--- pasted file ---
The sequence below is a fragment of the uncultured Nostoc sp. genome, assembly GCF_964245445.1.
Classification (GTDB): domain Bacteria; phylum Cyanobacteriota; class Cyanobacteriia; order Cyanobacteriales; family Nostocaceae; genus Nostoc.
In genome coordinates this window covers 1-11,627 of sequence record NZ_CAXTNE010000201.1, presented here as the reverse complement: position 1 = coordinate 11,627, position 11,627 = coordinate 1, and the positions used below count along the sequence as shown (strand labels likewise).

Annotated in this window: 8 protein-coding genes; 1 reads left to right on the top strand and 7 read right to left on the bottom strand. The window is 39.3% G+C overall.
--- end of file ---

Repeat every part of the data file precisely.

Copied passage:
The sequence below is a fragment of the uncultured Nostoc sp. genome, assembly GCF_964245445.1.
Classification (GTDB): domain Bacteria; phylum Cyanobacteriota; class Cyanobacteriia; order Cyanobacteriales; family Nostocaceae; genus Nostoc.
In genome coordinates this window covers 1-11,627 of sequence record NZ_CAXTNE010000201.1, presented here as the reverse complement: position 1 = coordinate 11,627, position 11,627 = coordinate 1, and the positions used below count along the sequence as shown (strand labels likewise).

Annotated in this window: 8 protein-coding genes; 1 reads left to right on the top strand and 7 read right to left on the bottom strand. The window is 39.3% G+C overall.